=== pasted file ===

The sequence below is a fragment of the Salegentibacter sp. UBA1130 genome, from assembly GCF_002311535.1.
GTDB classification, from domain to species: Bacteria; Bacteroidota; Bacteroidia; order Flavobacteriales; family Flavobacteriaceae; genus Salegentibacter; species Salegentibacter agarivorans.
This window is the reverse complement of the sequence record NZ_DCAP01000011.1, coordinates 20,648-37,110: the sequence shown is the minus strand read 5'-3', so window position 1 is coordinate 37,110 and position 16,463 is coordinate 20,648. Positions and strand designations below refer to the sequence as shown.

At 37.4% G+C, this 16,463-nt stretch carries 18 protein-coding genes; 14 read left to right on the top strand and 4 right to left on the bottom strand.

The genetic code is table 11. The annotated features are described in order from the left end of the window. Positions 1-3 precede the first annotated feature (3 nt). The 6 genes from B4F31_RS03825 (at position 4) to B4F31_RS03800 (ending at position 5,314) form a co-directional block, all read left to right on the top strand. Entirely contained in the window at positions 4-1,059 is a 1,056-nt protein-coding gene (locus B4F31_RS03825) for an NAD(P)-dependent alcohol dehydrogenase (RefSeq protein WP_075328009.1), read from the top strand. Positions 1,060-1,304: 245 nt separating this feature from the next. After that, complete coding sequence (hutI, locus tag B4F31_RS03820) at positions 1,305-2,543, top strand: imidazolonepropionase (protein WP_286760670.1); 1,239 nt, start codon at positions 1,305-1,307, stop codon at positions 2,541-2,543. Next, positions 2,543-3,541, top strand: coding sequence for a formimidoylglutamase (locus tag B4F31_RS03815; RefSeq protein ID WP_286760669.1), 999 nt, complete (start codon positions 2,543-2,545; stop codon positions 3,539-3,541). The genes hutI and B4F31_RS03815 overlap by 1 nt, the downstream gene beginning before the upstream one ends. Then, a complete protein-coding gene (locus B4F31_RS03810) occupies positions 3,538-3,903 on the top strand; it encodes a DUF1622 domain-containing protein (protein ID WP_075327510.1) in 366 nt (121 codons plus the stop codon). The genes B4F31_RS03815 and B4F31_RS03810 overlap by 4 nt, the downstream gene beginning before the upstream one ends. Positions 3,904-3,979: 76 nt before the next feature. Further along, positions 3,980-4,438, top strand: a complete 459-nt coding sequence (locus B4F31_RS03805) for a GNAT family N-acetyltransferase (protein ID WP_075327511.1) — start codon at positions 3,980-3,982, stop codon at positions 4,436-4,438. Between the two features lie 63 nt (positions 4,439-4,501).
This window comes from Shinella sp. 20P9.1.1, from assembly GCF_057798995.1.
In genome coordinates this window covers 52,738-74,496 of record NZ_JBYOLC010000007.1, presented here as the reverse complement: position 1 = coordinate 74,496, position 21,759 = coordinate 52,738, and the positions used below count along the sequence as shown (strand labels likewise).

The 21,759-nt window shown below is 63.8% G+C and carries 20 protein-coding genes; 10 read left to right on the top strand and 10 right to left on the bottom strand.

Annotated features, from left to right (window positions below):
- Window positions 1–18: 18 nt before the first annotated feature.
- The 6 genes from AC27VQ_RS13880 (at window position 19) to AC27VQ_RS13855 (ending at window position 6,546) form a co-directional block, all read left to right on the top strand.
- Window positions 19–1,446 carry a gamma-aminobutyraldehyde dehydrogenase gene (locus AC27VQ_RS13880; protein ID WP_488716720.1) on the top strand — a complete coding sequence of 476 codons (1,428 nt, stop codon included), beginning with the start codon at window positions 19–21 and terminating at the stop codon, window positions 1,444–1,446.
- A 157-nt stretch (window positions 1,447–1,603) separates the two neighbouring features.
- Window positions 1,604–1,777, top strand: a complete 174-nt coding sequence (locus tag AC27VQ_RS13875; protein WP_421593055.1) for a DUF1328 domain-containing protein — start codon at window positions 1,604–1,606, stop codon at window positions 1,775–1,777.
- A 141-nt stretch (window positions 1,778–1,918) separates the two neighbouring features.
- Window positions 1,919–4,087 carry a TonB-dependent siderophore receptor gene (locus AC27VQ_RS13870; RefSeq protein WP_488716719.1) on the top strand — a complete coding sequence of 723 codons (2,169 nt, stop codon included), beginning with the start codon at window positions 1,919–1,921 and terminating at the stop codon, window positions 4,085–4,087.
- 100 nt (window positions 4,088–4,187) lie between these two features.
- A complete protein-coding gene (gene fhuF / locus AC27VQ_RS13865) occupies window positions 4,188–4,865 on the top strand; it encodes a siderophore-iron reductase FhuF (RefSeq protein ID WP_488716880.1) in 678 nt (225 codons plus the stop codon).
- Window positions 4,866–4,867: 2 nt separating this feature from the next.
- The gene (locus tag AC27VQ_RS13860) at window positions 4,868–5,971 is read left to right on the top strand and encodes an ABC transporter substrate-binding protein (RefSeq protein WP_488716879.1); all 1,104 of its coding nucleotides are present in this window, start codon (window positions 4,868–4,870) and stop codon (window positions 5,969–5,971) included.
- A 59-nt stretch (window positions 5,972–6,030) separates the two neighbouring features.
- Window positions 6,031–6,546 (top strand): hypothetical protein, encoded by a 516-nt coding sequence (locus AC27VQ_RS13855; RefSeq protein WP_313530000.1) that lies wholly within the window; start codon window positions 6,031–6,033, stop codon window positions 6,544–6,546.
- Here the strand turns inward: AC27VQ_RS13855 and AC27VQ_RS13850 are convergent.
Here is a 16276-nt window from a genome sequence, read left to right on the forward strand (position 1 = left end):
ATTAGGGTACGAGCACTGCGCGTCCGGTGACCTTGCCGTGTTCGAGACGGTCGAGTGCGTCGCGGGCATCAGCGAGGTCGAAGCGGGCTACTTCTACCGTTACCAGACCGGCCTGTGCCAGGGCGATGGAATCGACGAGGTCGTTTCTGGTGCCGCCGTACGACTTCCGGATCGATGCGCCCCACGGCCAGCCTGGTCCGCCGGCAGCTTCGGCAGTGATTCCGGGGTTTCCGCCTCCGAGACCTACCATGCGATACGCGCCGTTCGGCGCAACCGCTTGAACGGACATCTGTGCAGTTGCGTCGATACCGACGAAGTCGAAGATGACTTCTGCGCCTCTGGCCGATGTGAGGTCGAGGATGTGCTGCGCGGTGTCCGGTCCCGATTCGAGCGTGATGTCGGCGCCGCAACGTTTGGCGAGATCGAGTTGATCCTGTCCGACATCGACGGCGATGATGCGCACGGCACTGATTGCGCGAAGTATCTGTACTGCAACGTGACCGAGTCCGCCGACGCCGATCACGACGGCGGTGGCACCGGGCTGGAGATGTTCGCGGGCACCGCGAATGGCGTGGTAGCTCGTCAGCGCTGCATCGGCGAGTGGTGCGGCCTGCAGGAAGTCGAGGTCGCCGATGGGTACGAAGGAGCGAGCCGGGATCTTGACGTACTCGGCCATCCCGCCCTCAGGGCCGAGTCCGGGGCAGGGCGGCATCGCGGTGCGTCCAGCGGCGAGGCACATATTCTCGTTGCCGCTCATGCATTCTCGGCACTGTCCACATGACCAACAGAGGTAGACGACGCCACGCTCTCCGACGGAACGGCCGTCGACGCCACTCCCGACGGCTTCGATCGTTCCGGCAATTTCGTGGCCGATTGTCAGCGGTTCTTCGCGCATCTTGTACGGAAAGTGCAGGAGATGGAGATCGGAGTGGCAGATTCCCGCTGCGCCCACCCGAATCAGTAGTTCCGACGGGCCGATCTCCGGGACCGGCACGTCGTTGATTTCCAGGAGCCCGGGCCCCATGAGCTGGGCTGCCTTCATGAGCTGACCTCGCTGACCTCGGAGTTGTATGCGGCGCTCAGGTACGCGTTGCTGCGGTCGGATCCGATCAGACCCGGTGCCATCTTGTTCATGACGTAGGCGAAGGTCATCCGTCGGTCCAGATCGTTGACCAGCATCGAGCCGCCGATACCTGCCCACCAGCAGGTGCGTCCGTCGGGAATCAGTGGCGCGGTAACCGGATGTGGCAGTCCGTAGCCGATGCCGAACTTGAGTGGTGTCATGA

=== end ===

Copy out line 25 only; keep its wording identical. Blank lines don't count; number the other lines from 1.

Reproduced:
ATTAGGGTACGAGCACTGCGCGTCCGGTGACCTTGCCGTGTTCGAGACGGTCGAGTGCGTCGCGGGCATCAGCGAGGTCGAAGCGGGCTACTTCTACCGTTACCAGACCGGCCTGTGCCAGGGCGATGGAATCGACGAGGTCGTTTCTGGTGCCGCCGTACGACTTCCGGATCGATGCGCCCCACGGCCAGCCTGGTCCGCCGGCAGCTTCGGCAGTGATTCCGGGGTTTCCGCCTCCGAGACCTACCATGCGATACGCGCCGTTCGGCGCAACCGCTTGAACGGACATCTGTGCAGTTGCGTCGATACCGACGAAGTCGAAGATGACTTCTGCGCCTCTGGCCGATGTGAGGTCGAGGATGTGCTGCGCGGTGTCCGGTCCCGATTCGAGCGTGATGTCGGCGCCGCAACGTTTGGCGAGATCGAGTTGATCCTGTCCGACATCGACGGCGATGATGCGCACGGCACTGATTGCGCGAAGTATCTGTACTGCAACGTGACCGAGTCCGCCGACGCCGATCACGACGGCGGTGGCACCGGGCTGGAGATGTTCGCGGGCACCGCGAATGGCGTGGTAGCTCGTCAGCGCTGCATCGGCGAGTGGTGCGGCCTGCAGGAAGTCGAGGTCGCCGATGGGTACGAAGGAGCGAGCCGGGATCTTGACGTACTCGGCCATCCCGCCCTCAGGGCCGAGTCCGGGGCAGGGCGGCATCGCGGTGCGTCCAGCGGCGAGGCACATATTCTCGTTGCCGCTCATGCATTCTCGGCACTGTCCACATGACCAACAGAGGTAGACGACGCCACGCTCTCCGACGGAACGGCCGTCGACGCCACTCCCGACGGCTTCGATCGTTCCGGCAATTTCGTGGCCGATTGTCAGCGGTTCTTCGCGCATCTTGTACGGAAAGTGCAGGAGATGGAGATCGGAGTGGCAGATTCCCGCTGCGCCCACCCGAATCAGTAGTTCCGACGGGCCGATCTCCGGGACCGGCACGTCGTTGATTTCCAGGAGCCCGGGCCCCATGAGCTGGGCTGCCTTCATGAGCTGACCTCGCTGACCTCGGAGTTGTATGCGGCGCTCAGGTACGCGTTGCTGCGGTCGGATCCGATCAGACCCGGTGCCATCTTGTTCATGACGTAGGCGAAGGTCATCCGTCGGTCCAGATCGTTGACCAGCATCGAGCCGCCGATACCTGCCCACCAGCAGGTGCGTCCGTCGGGAATCAGTGGCGCGGTAACCGGATGTGGCAGTCCGTAGCCGATGCCGAACTTGAGTGGTGTCATGA